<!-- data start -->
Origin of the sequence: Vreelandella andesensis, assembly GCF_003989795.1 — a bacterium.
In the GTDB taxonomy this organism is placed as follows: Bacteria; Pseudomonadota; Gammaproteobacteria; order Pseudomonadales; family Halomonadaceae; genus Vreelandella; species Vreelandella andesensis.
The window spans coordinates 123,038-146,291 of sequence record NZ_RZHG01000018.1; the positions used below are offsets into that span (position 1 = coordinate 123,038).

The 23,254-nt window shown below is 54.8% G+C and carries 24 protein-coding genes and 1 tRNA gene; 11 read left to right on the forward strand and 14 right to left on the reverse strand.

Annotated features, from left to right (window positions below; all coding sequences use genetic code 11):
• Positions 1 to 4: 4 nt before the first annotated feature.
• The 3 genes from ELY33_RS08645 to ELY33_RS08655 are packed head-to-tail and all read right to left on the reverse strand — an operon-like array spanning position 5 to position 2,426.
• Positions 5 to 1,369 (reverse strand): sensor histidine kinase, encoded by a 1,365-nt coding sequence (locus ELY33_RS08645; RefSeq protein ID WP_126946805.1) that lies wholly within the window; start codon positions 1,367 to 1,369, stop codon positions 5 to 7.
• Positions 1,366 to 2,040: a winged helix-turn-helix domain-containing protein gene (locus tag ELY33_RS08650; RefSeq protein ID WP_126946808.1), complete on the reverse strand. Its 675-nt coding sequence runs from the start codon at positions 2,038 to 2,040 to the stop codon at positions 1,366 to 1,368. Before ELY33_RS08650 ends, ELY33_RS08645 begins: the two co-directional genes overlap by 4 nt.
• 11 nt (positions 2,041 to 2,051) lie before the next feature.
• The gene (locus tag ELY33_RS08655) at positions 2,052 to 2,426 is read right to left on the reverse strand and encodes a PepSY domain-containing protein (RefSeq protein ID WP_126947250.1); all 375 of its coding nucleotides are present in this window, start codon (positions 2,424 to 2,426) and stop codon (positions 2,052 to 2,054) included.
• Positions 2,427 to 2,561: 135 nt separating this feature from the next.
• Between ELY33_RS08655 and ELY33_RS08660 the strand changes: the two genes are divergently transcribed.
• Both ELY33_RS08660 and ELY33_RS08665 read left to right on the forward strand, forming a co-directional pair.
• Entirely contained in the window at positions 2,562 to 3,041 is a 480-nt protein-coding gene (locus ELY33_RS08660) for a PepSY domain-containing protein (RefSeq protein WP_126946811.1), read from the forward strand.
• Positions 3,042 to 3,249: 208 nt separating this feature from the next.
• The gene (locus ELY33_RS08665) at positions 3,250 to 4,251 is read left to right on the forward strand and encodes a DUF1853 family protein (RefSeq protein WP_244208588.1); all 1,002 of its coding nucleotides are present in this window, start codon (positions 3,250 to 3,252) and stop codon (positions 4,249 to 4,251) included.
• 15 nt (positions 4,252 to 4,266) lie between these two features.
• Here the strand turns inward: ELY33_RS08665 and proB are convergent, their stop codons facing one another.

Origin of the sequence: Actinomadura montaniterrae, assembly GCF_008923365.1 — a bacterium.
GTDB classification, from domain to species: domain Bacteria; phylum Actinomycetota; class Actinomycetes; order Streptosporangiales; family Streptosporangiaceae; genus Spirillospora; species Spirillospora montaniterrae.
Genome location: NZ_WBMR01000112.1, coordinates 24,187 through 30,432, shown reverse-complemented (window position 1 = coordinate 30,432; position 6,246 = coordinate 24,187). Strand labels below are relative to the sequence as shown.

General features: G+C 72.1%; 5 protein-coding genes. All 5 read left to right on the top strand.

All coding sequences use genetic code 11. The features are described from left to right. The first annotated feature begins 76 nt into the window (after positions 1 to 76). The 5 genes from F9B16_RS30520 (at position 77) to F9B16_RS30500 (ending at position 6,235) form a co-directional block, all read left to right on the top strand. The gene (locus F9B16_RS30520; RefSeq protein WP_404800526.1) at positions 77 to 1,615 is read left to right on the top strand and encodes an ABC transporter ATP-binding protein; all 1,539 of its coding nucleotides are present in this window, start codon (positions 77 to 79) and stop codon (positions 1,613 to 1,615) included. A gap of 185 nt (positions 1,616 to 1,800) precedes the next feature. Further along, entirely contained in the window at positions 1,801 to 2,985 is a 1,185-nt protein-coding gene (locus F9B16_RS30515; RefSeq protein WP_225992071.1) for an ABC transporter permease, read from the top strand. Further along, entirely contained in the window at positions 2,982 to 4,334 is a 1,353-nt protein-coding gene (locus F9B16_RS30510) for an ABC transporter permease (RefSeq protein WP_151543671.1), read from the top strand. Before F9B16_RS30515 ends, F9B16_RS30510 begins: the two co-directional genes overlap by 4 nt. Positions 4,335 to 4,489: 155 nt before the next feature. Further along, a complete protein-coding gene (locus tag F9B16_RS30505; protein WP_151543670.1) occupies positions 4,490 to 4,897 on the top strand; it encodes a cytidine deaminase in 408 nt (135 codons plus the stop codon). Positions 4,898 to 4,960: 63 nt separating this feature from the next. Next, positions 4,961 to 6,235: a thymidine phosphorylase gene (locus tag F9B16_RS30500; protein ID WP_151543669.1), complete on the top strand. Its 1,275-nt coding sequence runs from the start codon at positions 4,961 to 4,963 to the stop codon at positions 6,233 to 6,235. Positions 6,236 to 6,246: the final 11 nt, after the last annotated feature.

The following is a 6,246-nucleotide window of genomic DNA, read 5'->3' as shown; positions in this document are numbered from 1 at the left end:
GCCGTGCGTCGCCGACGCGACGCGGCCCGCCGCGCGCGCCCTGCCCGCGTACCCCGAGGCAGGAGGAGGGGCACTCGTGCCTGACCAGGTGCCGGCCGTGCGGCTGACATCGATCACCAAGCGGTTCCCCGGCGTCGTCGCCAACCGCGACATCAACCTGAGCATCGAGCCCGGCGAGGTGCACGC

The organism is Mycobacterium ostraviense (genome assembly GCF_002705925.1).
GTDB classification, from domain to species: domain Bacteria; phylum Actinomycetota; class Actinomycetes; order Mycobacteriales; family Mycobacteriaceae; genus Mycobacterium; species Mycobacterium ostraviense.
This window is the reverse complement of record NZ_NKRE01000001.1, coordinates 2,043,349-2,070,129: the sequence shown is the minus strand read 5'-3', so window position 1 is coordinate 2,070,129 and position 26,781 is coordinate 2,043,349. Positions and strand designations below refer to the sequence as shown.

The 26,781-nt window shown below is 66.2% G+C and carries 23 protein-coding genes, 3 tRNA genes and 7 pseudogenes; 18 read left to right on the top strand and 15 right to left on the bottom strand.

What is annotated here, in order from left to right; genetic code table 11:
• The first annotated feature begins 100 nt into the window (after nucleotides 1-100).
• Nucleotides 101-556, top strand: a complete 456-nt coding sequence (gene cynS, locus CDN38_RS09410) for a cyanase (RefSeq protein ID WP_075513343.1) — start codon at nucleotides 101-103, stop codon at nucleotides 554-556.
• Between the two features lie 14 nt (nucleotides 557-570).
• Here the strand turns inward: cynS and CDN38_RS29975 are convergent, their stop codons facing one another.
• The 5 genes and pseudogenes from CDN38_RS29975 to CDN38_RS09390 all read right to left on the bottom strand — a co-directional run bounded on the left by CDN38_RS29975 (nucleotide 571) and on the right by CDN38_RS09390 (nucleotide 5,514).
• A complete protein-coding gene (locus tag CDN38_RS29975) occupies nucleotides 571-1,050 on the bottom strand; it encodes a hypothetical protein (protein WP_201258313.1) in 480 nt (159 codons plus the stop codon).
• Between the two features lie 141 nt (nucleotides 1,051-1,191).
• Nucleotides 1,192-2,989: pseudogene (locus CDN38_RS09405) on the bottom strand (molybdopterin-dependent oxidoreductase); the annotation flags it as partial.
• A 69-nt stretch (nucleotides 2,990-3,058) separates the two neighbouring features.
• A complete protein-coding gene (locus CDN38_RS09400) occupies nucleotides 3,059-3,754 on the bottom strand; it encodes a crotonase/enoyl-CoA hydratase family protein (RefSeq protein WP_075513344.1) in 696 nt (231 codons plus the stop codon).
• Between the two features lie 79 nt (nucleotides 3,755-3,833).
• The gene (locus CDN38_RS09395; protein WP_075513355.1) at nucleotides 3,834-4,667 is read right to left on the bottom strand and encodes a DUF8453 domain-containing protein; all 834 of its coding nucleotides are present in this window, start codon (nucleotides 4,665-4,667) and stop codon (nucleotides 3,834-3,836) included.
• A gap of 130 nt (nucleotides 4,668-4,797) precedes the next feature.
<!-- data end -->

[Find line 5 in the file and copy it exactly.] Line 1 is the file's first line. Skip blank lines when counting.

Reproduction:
Annotated features, from left to right (window positions below; all coding sequences use genetic code 11):